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Lessons on gratitude and resilience from 82-year-old cleaner uncle with walking stick

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“Today, uncle Ming taught me about gratitude, contentment, and resilience. He wants to lead a dignified life and fend for himself, instead of relying purely on aid.  His gratitude heart rose above all adversity and nothing destroyed his optimistic view of life. Uncle Ming, thank you for being my teacher,” Ms Lee Siew Yian wrote on Facebook.

The sight of Uncle Ming ‘with a walking stick, holding onto a wet cloth, and cleaning the tables’ got Ms Lee emotional.

“There was no one to watch him, and he just works quietly.”

 

Seeing him like this, she went over to ask if she could chat with him.

Uncle Ming agrees, so they sat down at a table he had cleaned.

Cheerful with a sparkle in his eyes

Despite his difficult circumstances, Uncle Ming remained cheerful and optimistic and had a sparkle in his eyes despite his failing eyesight.

Ms Lee learned that Uncle Ming is 82 years and has no children. He lives with his wife who suffered from kidney problems and needed dialysis weekly. He works as a cleaner which pays $1300 a month. He can’t ride a motorbike anymore due to mobility restrictions and poor eyesight. He takes a taxi to and from work every day. This comes up to $300 a month.

Government schemes for elderly

Ms Lee told Uncle Ming that there were schemes for the elderly that he might qualify for. There and then, they sat together and googled for the Ministry of Social and Family Development’s contact (MSF- 1800 222 0000).

“The hotline was quickly answered and an officer spoke to us and requested for his personal information,” Ms Lee shared.

The officer assured them that a social worker will follow up with Uncle Ming.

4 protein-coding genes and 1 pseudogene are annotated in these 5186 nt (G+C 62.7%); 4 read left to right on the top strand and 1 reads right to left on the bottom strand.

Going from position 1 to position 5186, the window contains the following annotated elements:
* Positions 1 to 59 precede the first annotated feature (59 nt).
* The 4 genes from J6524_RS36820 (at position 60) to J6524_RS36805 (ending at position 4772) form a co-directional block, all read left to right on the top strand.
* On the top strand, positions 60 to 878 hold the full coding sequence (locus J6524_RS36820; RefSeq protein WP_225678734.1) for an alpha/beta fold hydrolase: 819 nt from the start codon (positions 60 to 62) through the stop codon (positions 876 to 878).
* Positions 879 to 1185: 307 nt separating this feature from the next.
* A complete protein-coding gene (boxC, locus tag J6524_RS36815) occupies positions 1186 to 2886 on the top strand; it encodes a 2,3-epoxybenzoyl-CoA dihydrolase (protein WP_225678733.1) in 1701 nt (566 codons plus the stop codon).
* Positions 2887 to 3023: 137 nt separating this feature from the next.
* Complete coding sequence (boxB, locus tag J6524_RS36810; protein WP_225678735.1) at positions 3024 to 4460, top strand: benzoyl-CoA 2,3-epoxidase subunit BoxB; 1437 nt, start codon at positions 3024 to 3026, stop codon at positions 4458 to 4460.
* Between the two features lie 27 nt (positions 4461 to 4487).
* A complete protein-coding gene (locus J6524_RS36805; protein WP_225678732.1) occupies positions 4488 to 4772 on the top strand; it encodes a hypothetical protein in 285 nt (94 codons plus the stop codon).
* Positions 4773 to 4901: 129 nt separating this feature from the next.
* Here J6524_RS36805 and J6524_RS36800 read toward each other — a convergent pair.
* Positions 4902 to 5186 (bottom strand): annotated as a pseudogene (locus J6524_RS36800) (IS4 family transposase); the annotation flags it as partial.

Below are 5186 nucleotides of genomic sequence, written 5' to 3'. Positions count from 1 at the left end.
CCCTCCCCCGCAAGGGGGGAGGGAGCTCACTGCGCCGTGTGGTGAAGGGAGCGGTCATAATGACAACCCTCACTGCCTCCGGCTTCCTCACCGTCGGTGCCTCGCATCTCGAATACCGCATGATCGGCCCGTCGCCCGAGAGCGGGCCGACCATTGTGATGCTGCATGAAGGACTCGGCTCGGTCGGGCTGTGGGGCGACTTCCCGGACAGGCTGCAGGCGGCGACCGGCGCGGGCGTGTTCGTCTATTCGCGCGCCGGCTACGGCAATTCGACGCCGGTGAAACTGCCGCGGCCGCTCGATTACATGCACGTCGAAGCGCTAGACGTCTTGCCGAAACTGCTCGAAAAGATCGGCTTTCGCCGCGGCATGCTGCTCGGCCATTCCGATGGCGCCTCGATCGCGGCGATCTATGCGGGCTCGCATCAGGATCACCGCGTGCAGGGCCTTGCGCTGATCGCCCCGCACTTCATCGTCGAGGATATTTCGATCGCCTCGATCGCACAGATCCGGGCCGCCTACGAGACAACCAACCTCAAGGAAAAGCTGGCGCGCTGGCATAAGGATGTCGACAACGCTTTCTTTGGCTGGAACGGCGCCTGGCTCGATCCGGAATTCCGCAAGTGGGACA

Before leaving, Ms Lee asked Uncle Ming if there was anything he needed.

He replied: “I am ok, just me and my wife, we have enough and the mosque gave us rice every week.”

Lessons on gratitude, contentment and resilience

Ms Lee shared that while Uncle Ming’s job was ‘by no means a sensational one’, what makes him extraordinary is his ‘inner fire and resilience’. Instead of relying purely on aid, he wants to lead a dignified life and fend for himself. His heart of gratitude rose above adversity and ‘nothing destroyed his optimistic view of life’.

‘Please do not politicise this post’

Last but not least, Ms Lee appeals to readers not to politicise her post on Uncle Ming.

The post is about the lessons that she learned from Uncle Ming.

The post is also about how to help a stranger in sustainable ways. Many elderly folks are unaware of the many grants available to him. We can help by simply applying for them and have the agencies reach out to them, Ms Lee said.

She also pointed out that we need to recognise that for some folks, working is a choice and there are those who reject support or any form of assistance. So it is important to get the full picture before we comment.

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